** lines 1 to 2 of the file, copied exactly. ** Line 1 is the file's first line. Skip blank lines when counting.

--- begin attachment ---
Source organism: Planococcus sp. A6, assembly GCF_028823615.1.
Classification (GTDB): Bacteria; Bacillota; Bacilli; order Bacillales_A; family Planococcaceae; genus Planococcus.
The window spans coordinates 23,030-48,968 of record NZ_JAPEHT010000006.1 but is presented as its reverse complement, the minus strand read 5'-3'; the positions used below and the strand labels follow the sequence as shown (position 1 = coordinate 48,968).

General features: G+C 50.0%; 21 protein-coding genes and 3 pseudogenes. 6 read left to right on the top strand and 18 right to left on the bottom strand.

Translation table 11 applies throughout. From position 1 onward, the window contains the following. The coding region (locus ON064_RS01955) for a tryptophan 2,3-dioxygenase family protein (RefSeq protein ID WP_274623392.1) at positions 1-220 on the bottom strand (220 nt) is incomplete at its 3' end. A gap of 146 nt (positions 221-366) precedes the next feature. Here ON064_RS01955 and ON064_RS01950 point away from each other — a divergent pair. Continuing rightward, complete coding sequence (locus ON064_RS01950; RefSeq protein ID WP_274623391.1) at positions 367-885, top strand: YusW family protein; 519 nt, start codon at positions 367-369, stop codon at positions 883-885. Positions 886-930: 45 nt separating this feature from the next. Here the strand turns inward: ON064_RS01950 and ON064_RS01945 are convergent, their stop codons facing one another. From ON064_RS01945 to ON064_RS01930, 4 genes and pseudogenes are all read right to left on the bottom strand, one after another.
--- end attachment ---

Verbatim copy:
Source organism: Planococcus sp. A6, assembly GCF_028823615.1.
Classification (GTDB): Bacteria; Bacillota; Bacilli; order Bacillales_A; family Planococcaceae; genus Planococcus.